• The IAB Ethics Statement

      • The IP Number Assignment Authority (IANA) being on the IAB.

      The Internet is a collaboration of many administrations. The IAB cannot be responsible for Internet operations, since it does not control all the parties, nor is it funded for such a major job.

      The IAB has always viewed its role as a facilitator, through tech nological and policy guidance. After some discussion, the IAB agreed that it should also accept limited responsibility for operational issues, and in particular for facilitating cooperation and coordination of the operational parties. For this purpose, some administrative structure is required; the obvious approach is an operations area in IETF.

      Gross reported that he has been trying to form such an area, but it has proven difficult to get the correct people. There is not yet an operations area director in the IESG. Gross suggested creation of an Operations Board, an incarnation of the Topology Engineering Working Group (TEWG) in an executive role, with the TEWG Chair serving as an Area Director in the IESG.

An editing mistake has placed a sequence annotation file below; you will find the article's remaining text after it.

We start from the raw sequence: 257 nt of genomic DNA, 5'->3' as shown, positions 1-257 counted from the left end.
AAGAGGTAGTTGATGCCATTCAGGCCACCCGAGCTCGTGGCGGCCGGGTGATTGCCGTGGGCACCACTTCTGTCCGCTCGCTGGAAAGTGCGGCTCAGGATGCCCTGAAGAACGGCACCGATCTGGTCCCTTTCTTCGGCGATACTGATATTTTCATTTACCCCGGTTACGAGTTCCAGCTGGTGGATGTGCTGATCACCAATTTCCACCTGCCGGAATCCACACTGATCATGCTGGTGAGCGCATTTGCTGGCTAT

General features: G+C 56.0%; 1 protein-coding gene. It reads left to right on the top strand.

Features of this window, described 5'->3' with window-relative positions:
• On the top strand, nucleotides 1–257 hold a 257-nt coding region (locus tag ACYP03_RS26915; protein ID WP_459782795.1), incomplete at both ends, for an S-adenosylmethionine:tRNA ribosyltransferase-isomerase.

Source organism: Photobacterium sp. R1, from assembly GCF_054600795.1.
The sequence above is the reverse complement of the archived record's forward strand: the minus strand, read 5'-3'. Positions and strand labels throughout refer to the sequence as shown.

While the IETF contributes to operational stability, no one group can be responsible for the operation of the whole Internet. The IAB can and will provide for the cooperation of operation folks in the Internet.

    8.3 IAB Load

      There was a discussion of the increasing time and email load on IAB members, and of possible measures to contain it. There is a conflict between the apparent need of the Internet for prompt, carefully-researched decisions from the IAB, and the fact that the IAB is an extra job for most of its members. Formation of an IAB subgroup devoted to standards issues was discussed, but no decision was made.


    The IESG joined the IAB at this point, Friday AM.

    9.1 IETF Report — Gross

      The IESG has made the IETF more manageable, and with better management there are now many more working groups.

        [The IAB expressed concern that the number of working groups may again grow beyond the management structure, so that the number of working groups needs to be limited. The limiting factor for the number of groups and amount of simultaneous work is the number of active participants.]

      A trend related to the growing number of groups is the tendency of non-IETF groups to hold meetings at IETF plenaries in order to reduce travel expenses. Examples include the FNC working groups, NIST working groups, ANSI X3S3.3, and IRTF working groups.